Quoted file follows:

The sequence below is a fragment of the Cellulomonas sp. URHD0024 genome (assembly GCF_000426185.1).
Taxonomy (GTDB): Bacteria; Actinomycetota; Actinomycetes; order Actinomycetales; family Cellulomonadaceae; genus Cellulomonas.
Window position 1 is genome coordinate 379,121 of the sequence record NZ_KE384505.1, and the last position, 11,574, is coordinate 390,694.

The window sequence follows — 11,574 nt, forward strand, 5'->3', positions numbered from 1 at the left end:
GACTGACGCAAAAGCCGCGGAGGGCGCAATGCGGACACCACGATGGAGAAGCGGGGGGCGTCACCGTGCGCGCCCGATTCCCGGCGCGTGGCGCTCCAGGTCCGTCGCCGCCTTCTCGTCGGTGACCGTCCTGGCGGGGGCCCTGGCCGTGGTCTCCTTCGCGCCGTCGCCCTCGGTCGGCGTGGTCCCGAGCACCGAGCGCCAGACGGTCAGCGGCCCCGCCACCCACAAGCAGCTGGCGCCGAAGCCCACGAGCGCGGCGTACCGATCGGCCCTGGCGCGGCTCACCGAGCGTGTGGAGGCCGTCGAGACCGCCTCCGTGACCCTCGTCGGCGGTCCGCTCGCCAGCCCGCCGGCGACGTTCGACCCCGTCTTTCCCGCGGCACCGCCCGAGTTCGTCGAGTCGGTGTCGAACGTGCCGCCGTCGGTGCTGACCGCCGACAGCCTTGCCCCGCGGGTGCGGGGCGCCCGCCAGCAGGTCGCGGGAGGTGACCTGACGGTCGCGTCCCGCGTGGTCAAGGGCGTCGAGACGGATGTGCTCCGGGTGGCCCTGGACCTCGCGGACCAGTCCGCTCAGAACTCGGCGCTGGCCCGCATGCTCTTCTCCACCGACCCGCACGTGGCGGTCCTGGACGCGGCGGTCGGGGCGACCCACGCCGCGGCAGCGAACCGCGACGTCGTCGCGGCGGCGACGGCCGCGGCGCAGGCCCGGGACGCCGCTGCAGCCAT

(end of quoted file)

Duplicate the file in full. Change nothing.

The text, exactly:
The sequence below is a fragment of the Cellulomonas sp. URHD0024 genome (assembly GCF_000426185.1).
Taxonomy (GTDB): Bacteria; Actinomycetota; Actinomycetes; order Actinomycetales; family Cellulomonadaceae; genus Cellulomonas.
Window position 1 is genome coordinate 379,121 of the sequence record NZ_KE384505.1, and the last position, 11,574, is coordinate 390,694.

The window sequence follows — 11,574 nt, forward strand, 5'->3', positions numbered from 1 at the left end:
GACTGACGCAAAAGCCGCGGAGGGCGCAATGCGGACACCACGATGGAGAAGCGGGGGGCGTCACCGTGCGCGCCCGATTCCCGGCGCGTGGCGCTCCAGGTCCGTCGCCGCCTTCTCGTCGGTGACCGTCCTGGCGGGGGCCCTGGCCGTGGTCTCCTTCGCGCCGTCGCCCTCGGTCGGCGTGGTCCCGAGCACCGAGCGCCAGACGGTCAGCGGCCCCGCCACCCACAAGCAGCTGGCGCCGAAGCCCACGAGCGCGGCGTACCGATCGGCCCTGGCGCGGCTCACCGAGCGTGTGGAGGCCGTCGAGACCGCCTCCGTGACCCTCGTCGGCGGTCCGCTCGCCAGCCCGCCGGCGACGTTCGACCCCGTCTTTCCCGCGGCACCGCCCGAGTTCGTCGAGTCGGTGTCGAACGTGCCGCCGTCGGTGCTGACCGCCGACAGCCTTGCCCCGCGGGTGCGGGGCGCCCGCCAGCAGGTCGCGGGAGGTGACCTGACGGTCGCGTCCCGCGTGGTCAAGGGCGTCGAGACGGATGTGCTCCGGGTGGCCCTGGACCTCGCGGACCAGTCCGCTCAGAACTCGGCGCTGGCCCGCATGCTCTTCTCCACCGACCCGCACGTGGCGGTCCTGGACGCGGCGGTCGGGGCGACCCACGCCGCGGCAGCGAACCGCGACGTCGTCGCGGCGGCGACGGCCGCGGCGCAGGCCCGGGACGCCGCTGCAGCCAT